Building Self-esteem in Today’s Kids
“In all my prayers for all of you, I always pray with joy because of your partnership in the gospel from the first day until now, being confident of this, that he who began a good work in you will carry it on to completion until the day of Christ Jesus.” (Philippians 1:4-6)
How Kids Think
Kids protest, “I can’t possibly do that!” Many children don’t believe they are capable of attempting new tasks and challenges. Insecurities, low self-esteem, and feelings of inadequacy often undermine their confidence, making them fearful or apprehensive.
The Biblical words for confidence mean “to trust” and “to be bold.” For Christians, confidence begins with trust in God and in the Holy Spirit’s indwelling power. Paul tells the believers in Rome, “I pray that God, the source of hope, will fill you completely with joy and peace because you trust in him. Then you will overflow with confident hope through the power of the Holy Spirit” (Romans 15:13). God Himself is at work within believers, enabling us to accomplish everything He asks us to do!
Believers need God’s enabling confidence—even for the ordinary and extraordinary tasks of life. Difficult situations such as starting a new job, talking to a stranger about God’s love, or facing interpersonal conflict, can bring out worry and fear. However, when we are confident in God’s power and trust Him, we can tackle new challenges, walk through changes, attempt new tasks, and overcome hurdles we would not ordinarily undertake. We can affirm Paul’s words, “I can do all things through Him who strengthens me” (Philippians 4:13).
Toby was worried about starting flag football. Even though several friends were on the team, this was the first season he would officially play. Toby often played catch with his dad in the driveway and enjoyed playing noncompetitively with friends, but he was still nervous. Many of the kids on the team had played before; Toby wondered if his catching and throwing skills were good enough.
On the way to his first practice, he lamented, “Mom, what if I’m just bad at catching and throwing and can’t get any better?” The past few days, Toby had brought up his concern about being naturally bad at football. Kerry assured her son that he was not naturally bad at the sport; he could learn how to throw and catch the ball. She reminded Toby of his love of sports and natural athletic ability. Her convincing assurances, however, did not seem to put a dent in his nervous attitude.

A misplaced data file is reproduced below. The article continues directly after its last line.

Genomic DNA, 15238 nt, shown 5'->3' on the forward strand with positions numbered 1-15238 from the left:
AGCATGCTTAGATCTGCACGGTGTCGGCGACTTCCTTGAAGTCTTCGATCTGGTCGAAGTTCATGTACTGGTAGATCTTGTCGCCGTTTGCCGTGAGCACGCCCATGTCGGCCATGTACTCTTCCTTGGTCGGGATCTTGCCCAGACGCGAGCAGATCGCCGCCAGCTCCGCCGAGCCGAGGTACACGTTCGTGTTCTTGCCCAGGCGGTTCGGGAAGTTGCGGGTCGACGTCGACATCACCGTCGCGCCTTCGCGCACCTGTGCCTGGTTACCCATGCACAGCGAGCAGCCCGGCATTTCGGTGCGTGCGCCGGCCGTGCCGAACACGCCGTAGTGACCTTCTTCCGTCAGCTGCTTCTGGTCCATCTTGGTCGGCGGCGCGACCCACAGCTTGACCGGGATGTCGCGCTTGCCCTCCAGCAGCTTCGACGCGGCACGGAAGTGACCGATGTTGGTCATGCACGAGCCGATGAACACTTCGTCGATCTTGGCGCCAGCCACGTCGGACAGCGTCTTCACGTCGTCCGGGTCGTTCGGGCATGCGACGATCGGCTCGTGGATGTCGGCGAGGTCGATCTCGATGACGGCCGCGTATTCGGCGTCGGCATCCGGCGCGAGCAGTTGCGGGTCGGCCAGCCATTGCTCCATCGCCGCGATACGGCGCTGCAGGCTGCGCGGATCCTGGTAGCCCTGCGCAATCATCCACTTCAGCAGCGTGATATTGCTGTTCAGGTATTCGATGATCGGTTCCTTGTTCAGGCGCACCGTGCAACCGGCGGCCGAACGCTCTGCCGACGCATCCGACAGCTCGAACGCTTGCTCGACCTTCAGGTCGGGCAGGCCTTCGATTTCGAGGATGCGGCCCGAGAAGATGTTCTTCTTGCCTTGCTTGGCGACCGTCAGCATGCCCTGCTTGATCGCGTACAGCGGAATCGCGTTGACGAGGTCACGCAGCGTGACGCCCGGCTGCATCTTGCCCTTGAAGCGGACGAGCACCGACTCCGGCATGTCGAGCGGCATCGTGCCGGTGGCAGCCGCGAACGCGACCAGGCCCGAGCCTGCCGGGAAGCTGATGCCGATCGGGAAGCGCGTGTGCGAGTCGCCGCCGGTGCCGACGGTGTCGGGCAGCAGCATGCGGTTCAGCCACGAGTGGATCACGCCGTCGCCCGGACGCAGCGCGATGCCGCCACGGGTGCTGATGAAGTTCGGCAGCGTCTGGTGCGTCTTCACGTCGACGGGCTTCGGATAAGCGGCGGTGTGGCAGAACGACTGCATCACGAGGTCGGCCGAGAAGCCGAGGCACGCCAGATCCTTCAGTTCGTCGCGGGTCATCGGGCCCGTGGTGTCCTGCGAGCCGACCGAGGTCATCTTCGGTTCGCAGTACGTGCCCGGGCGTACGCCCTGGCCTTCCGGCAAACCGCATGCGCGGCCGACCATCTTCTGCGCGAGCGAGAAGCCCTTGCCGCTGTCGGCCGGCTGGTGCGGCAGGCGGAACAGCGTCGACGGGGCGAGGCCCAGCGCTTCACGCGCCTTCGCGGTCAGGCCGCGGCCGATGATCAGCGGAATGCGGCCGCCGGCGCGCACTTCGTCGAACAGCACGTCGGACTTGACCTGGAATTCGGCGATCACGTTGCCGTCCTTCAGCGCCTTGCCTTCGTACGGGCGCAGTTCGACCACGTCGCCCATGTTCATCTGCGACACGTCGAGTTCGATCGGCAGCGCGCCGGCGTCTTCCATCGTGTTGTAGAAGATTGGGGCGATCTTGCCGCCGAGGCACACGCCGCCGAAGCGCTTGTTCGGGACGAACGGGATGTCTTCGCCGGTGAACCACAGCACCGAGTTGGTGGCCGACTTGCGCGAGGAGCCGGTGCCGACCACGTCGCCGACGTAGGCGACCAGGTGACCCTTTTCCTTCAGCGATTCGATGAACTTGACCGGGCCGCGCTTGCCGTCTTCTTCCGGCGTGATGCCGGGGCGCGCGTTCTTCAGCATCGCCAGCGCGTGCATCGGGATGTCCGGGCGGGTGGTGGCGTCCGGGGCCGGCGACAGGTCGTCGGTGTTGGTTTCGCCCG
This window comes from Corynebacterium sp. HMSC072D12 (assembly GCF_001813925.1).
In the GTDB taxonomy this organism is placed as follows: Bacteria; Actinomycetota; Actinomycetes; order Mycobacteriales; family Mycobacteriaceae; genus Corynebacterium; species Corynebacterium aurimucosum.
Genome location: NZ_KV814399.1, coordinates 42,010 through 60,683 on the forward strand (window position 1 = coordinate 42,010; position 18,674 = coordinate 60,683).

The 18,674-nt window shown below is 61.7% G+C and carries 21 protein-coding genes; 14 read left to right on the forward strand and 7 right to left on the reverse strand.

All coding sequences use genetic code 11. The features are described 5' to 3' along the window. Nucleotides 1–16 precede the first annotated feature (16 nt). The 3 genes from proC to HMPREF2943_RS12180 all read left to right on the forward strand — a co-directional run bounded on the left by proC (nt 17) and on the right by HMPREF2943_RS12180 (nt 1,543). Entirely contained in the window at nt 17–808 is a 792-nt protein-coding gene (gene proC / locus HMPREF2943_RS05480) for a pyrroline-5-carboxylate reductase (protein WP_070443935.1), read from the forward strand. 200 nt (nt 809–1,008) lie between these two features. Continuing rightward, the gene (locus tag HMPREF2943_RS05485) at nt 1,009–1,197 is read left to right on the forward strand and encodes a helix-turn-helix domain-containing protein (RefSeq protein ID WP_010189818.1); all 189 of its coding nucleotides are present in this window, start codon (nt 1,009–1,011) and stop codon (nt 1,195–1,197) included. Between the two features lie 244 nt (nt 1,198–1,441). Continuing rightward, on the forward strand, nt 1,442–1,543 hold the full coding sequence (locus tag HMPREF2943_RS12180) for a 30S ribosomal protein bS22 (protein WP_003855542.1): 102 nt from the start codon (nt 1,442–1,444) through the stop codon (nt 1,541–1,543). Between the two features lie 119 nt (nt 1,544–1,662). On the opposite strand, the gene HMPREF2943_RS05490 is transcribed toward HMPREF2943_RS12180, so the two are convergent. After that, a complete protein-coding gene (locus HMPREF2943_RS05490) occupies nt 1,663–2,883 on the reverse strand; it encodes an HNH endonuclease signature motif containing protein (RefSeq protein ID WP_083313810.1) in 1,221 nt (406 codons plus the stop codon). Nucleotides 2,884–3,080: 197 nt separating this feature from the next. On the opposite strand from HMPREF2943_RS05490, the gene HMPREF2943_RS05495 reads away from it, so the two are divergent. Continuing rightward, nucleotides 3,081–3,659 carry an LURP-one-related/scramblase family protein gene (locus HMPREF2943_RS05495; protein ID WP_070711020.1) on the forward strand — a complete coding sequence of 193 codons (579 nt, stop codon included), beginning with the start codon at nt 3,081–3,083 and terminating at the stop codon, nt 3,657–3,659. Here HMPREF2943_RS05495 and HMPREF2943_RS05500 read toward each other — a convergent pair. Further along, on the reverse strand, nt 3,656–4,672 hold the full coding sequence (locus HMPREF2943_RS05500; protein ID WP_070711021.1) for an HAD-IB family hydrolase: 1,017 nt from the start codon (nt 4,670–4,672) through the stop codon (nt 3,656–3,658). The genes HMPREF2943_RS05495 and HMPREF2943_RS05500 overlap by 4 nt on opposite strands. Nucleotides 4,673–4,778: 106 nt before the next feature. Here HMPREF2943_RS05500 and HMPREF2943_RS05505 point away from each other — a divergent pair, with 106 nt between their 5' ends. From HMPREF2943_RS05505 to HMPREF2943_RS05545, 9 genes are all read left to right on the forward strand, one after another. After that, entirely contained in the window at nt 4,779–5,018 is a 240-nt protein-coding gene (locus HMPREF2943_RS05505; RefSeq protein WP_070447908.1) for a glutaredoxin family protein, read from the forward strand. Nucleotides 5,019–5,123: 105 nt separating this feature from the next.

So, Kerry began praying for her son. Though she could reassure him all day, she couldn’t make Toby believe her words. She implored God to give him confidence and courage to try new techniques during practices. Kerry realized that Toby’s doomsday attitude would make it harder for him to learn, and it might make his season miserable!
One day after school, Toby looked at his hand and commented, “Hey mom, guess what? I realized I have bigger hands than most kids at school.” Kerry smiled at his random comment, and agreed that he had inherited his father’s lanky frame and long fingers. A few days later, the topic came up again in the car. “Mom! I’m feeling so confident today going to practice. I have these big hands, and I feel like God gave me these big hands to catch and throw footballs with. I just want to keep doing it. I feel like I can DO this.” Kerry grinned as she realized that God was answering her prayers right before her eyes. Instead of talking Toby into the confidence he needed, she had interceded to the Lord to give her son self-assurance. God had answered!
What You Can Do
- Always believe in your child; affirm every effort; and don’t compare him or her with other kids.
- As you consistently pray for your child, surrender his or her journey to the Lord.
- Explain to your son or daughter that confidence is like a muscle; it grows with practice and experience. What Christians cannot do in our own strength, God can do through us!
- Memorize Philippians 4:13 together and discuss ways to foster a “can do” attitude